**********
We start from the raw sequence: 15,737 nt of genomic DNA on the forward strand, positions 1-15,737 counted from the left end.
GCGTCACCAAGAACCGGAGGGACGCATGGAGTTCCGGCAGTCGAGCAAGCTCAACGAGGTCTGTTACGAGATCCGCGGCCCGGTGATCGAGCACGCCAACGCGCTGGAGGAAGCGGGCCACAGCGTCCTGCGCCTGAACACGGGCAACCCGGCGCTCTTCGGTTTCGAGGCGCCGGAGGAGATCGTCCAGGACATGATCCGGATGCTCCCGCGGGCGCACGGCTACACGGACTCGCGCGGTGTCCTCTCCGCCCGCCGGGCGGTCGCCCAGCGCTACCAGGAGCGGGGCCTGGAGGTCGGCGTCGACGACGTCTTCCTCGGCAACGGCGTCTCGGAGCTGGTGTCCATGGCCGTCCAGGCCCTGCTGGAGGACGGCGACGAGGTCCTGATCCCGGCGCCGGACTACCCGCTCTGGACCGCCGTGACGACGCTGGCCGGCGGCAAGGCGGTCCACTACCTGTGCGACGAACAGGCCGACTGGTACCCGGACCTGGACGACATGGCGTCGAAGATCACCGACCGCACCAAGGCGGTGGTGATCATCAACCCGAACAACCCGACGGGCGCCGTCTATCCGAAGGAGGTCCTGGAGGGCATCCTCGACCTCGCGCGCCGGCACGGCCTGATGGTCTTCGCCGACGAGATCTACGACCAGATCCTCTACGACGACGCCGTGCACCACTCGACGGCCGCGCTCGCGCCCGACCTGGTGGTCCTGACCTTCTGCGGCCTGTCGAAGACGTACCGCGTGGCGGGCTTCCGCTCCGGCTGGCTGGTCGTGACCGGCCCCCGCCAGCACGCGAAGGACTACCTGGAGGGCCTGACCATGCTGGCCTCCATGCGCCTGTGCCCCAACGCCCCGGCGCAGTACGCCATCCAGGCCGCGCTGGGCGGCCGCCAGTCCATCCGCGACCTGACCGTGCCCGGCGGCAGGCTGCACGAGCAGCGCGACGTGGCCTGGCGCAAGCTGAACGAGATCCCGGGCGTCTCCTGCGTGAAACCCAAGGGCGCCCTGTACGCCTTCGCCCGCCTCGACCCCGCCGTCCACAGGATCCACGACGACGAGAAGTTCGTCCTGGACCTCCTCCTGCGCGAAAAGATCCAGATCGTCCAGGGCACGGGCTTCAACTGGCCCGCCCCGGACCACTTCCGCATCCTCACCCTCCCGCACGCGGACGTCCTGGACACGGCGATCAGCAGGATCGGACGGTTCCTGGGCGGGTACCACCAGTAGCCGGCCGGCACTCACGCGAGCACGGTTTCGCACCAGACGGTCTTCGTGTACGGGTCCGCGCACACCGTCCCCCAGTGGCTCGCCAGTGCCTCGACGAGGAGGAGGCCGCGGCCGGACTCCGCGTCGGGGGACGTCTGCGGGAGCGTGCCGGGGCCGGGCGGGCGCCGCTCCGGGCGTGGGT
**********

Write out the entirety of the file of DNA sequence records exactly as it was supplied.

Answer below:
We start from the raw sequence: 15,737 nt of genomic DNA on the forward strand, positions 1-15,737 counted from the left end.
GCGTCACCAAGAACCGGAGGGACGCATGGAGTTCCGGCAGTCGAGCAAGCTCAACGAGGTCTGTTACGAGATCCGCGGCCCGGTGATCGAGCACGCCAACGCGCTGGAGGAAGCGGGCCACAGCGTCCTGCGCCTGAACACGGGCAACCCGGCGCTCTTCGGTTTCGAGGCGCCGGAGGAGATCGTCCAGGACATGATCCGGATGCTCCCGCGGGCGCACGGCTACACGGACTCGCGCGGTGTCCTCTCCGCCCGCCGGGCGGTCGCCCAGCGCTACCAGGAGCGGGGCCTGGAGGTCGGCGTCGACGACGTCTTCCTCGGCAACGGCGTCTCGGAGCTGGTGTCCATGGCCGTCCAGGCCCTGCTGGAGGACGGCGACGAGGTCCTGATCCCGGCGCCGGACTACCCGCTCTGGACCGCCGTGACGACGCTGGCCGGCGGCAAGGCGGTCCACTACCTGTGCGACGAACAGGCCGACTGGTACCCGGACCTGGACGACATGGCGTCGAAGATCACCGACCGCACCAAGGCGGTGGTGATCATCAACCCGAACAACCCGACGGGCGCCGTCTATCCGAAGGAGGTCCTGGAGGGCATCCTCGACCTCGCGCGCCGGCACGGCCTGATGGTCTTCGCCGACGAGATCTACGACCAGATCCTCTACGACGACGCCGTGCACCACTCGACGGCCGCGCTCGCGCCCGACCTGGTGGTCCTGACCTTCTGCGGCCTGTCGAAGACGTACCGCGTGGCGGGCTTCCGCTCCGGCTGGCTGGTCGTGACCGGCCCCCGCCAGCACGCGAAGGACTACCTGGAGGGCCTGACCATGCTGGCCTCCATGCGCCTGTGCCCCAACGCCCCGGCGCAGTACGCCATCCAGGCCGCGCTGGGCGGCCGCCAGTCCATCCGCGACCTGACCGTGCCCGGCGGCAGGCTGCACGAGCAGCGCGACGTGGCCTGGCGCAAGCTGAACGAGATCCCGGGCGTCTCCTGCGTGAAACCCAAGGGCGCCCTGTACGCCTTCGCCCGCCTCGACCCCGCCGTCCACAGGATCCACGACGACGAGAAGTTCGTCCTGGACCTCCTCCTGCGCGAAAAGATCCAGATCGTCCAGGGCACGGGCTTCAACTGGCCCGCCCCGGACCACTTCCGCATCCTCACCCTCCCGCACGCGGACGTCCTGGACACGGCGATCAGCAGGATCGGACGGTTCCTGGGCGGGTACCACCAGTAGCCGGCCGGCACTCACGCGAGCACGGTTTCGCACCAGACGGTCTTCGTGTACGGGTCCGCGCACACCGTCCCCCAGTGGCTCGCCAGTGCCTCGACGAGGAGGAGGCCGCGGCCGGACTCCGCGTCGGGGGACGTCTGCGGGAGCGTGCCGGGGCCGGGCGGGCGCCGCTCCGGGCGTGGGT